This may or may not be true. But if it is Labour has only itself to blame. So desperate are they for new members anybody can join Labour for just £3 – and if they do they get a vote in the leadership election (it is Labour members who vote for the leader). The Conservative supporting Daily Telegraph has encouraged its readers to join Labour  so they can vote for Corbyn who they think is unelectable. It has become such a farce that at the weekend Labour MP John Mann actually called for the contest to be delayed in order to vet new members. What Labour should have done of course is insist that only people who were members on May 8th – the day Miliband resigned and the election was triggered – were eligible to vote.

And that is Labour’s other problem. The election has gone on for far too long. It started on May 8th. It is not until August 12th that the deadline for new members comes, not until August 14th that ballot papers are sent out and not until September 12th that the result will be announced. Four months! This has left Labour totally rudderless in the Commons under a caretaker leader Harriet Harman who both she and the MPs know will be out in September. This means she has no authority. While the decision to abstain on welfare reform was wrong – you are either for something or against it – she didn’t have the authority to control her MPs – 48  of whom rebelled against her line. One suspects a leader who wasn’t a caretaker would be more able to control their backbenchers. Also as this means Labour are more concerned  with their leadership election it means the Conservative Government is getting a far easier ride in Parliament than its small majority of 11 suggests it should.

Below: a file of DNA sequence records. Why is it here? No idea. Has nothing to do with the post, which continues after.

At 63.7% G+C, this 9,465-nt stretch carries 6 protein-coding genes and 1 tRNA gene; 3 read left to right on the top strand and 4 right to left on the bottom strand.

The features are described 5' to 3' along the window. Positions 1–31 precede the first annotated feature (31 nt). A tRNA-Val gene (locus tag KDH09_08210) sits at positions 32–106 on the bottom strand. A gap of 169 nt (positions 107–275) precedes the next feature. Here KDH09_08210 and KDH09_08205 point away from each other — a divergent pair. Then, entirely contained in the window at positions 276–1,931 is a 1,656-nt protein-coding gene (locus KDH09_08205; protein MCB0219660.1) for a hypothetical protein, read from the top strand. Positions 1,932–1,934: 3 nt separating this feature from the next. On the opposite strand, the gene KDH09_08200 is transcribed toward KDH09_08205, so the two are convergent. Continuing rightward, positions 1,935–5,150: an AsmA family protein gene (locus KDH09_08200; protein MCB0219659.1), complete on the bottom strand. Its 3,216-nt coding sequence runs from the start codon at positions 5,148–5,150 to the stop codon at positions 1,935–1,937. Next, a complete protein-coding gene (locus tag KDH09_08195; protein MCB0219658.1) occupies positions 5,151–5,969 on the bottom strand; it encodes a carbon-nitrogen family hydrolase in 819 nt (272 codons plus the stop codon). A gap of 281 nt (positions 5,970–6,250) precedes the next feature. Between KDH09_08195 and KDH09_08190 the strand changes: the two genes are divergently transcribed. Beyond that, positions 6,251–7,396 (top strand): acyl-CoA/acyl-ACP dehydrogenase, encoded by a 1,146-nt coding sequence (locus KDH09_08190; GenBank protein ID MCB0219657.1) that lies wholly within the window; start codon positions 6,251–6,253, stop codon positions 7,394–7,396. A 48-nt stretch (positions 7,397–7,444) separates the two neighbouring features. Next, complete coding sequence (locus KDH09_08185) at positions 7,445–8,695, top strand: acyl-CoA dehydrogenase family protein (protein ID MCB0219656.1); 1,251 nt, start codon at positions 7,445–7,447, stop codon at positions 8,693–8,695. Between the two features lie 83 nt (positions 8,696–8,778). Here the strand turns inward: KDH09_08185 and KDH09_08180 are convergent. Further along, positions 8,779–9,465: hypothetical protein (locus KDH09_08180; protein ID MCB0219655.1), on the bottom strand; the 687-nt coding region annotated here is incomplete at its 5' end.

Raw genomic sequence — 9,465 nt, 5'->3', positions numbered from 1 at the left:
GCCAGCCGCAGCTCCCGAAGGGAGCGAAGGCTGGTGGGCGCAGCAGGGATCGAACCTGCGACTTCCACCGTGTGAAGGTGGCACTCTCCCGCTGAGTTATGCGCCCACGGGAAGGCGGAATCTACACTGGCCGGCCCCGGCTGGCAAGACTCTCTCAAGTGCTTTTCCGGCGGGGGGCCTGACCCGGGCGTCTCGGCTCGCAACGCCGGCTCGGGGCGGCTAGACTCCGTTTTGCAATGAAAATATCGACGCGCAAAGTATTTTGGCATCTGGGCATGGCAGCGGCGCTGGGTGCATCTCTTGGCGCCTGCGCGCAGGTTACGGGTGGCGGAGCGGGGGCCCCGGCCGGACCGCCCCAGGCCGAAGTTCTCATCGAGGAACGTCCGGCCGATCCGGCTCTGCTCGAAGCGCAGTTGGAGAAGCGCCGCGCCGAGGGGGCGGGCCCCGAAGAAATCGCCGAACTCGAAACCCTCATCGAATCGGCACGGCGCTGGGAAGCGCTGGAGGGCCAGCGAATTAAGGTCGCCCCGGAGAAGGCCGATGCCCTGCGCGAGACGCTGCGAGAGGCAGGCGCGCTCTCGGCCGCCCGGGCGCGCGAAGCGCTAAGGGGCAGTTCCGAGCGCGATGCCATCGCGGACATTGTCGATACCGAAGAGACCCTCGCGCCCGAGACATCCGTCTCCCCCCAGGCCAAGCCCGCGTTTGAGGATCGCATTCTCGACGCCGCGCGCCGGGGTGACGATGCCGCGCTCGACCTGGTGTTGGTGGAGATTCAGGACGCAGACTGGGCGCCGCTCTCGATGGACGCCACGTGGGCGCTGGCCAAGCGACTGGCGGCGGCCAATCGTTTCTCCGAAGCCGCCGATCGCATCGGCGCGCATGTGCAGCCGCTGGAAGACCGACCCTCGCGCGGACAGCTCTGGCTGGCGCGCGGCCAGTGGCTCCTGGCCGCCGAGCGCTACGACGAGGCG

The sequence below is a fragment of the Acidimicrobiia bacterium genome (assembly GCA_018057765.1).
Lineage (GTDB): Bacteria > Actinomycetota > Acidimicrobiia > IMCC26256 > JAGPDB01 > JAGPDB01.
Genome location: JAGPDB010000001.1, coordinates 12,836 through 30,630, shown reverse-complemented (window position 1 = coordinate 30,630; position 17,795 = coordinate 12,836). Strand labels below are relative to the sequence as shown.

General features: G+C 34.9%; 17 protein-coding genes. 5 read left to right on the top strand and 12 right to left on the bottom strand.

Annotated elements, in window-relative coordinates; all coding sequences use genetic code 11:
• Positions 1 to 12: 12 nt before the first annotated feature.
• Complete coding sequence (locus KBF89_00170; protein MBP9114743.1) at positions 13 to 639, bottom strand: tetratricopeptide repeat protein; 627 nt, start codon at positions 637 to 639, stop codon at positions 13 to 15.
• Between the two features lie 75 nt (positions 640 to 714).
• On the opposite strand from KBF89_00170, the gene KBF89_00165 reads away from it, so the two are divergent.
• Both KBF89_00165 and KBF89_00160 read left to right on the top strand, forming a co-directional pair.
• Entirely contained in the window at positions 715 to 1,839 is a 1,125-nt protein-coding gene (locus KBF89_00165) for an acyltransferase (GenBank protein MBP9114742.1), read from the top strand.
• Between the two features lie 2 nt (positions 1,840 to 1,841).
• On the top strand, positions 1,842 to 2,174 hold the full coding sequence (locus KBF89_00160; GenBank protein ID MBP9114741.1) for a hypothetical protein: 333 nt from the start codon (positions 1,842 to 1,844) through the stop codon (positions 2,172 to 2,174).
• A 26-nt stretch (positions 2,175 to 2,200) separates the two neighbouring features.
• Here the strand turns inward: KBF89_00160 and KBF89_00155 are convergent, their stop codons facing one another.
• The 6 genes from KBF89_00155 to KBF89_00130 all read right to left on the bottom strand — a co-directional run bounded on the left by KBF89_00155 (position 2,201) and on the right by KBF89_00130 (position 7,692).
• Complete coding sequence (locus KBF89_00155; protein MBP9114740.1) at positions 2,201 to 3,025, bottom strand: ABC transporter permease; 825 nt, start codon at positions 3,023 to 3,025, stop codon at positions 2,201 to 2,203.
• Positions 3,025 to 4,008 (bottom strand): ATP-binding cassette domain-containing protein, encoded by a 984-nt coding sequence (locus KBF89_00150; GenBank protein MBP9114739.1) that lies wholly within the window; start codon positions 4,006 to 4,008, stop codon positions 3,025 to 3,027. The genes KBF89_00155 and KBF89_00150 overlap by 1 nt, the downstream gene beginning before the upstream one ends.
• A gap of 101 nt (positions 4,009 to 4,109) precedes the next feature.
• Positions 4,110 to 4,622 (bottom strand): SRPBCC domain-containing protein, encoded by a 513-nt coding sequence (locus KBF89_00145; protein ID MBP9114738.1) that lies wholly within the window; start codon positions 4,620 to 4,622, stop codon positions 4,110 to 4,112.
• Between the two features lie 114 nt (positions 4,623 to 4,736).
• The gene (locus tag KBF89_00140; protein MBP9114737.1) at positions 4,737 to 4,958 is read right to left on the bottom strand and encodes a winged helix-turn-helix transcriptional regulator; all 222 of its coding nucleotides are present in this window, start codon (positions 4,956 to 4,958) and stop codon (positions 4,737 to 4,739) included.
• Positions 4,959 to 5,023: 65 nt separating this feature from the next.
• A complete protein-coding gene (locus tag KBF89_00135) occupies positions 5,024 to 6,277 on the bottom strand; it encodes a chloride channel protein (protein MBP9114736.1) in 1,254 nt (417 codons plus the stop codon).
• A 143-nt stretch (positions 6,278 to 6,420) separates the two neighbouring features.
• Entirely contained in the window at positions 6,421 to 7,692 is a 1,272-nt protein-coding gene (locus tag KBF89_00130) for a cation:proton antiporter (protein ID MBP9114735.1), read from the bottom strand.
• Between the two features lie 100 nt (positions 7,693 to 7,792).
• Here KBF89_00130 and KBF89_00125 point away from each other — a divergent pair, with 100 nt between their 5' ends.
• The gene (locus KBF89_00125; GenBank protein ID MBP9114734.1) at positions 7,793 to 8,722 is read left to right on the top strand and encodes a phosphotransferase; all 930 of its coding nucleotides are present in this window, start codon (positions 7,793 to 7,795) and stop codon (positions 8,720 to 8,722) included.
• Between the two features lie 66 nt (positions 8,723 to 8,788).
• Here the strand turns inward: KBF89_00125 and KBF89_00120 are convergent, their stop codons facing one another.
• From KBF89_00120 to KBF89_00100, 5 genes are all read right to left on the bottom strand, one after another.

In contrast the Liberal Democrats – also in shell shock after the election and whose leader Nick Clegg resigned on the same day as Miliband – have already held their leadership election and have a new leader in post. Namely Tim Farron who was elected on July 16th. Nearly two months before Labour will have theirs elected! In fact for a party who had their MP tally reduced from 57 to 8 in May the Lib Dems are in quite good health. Party membership has gone up and their ghastly poll ratings have improved from 8% to 10%. Not much it is true but baby steps…. The Lib Dems amazingly are in a healthier state than Labour.

I don’t think Corbyn will be Labour’s next leader. The election is held on the “alternative vote” method which means if the top candidate gets less than 50% the second preferences of the bottom candidate are taken into account. So even if Corbyn is top on first preferences I can’t see many of the other three candidates supporters giving their second preference to him. And Labour surely can’t make the mistake that they did with Michael Foot in 1980 or the Conservatives did with William Hague in 1997.In the UK elections are won from the centre ground. A party that deserts the centre gets hammered. A lesson that both Foot’s Labour Party (1983) and Hague’s Conservative Party (2001) learned the hard way.

The problem is a party’s members are generally more extreme – or certainly have stronger beliefs – than the rest of the country’s more apathetic electorate (that is why they join a party in the first place) So what they want is not necessarily what a party needs to get elected. The Conservative membership after 2001 swung even further to the right with Iain Duncan Smith. That choice was a disaster but very luckily the party’s MPs overthrew him in 2003. If he had led the party in a general election I reckon they would have suffered such a devastating defeat they would not have recovered even now.

And that is what Labour members must realise. If they elect Corbyn the country will not vote for it and I suspect Labour MPs – the majority of whom will not have voted for him – will either defect to another party or – like what happened to Duncan Smith –  bring him down. Before the May election the talk was of a defeated Conservative Party splitting with the right wing defecting to the United Kingdom Independence Party (UKIP). It would be ironic indeed if the party to split would be Labour. But Labour members must decide. Do we want to be in power or just be an impotent protest group? Should be an easy answer…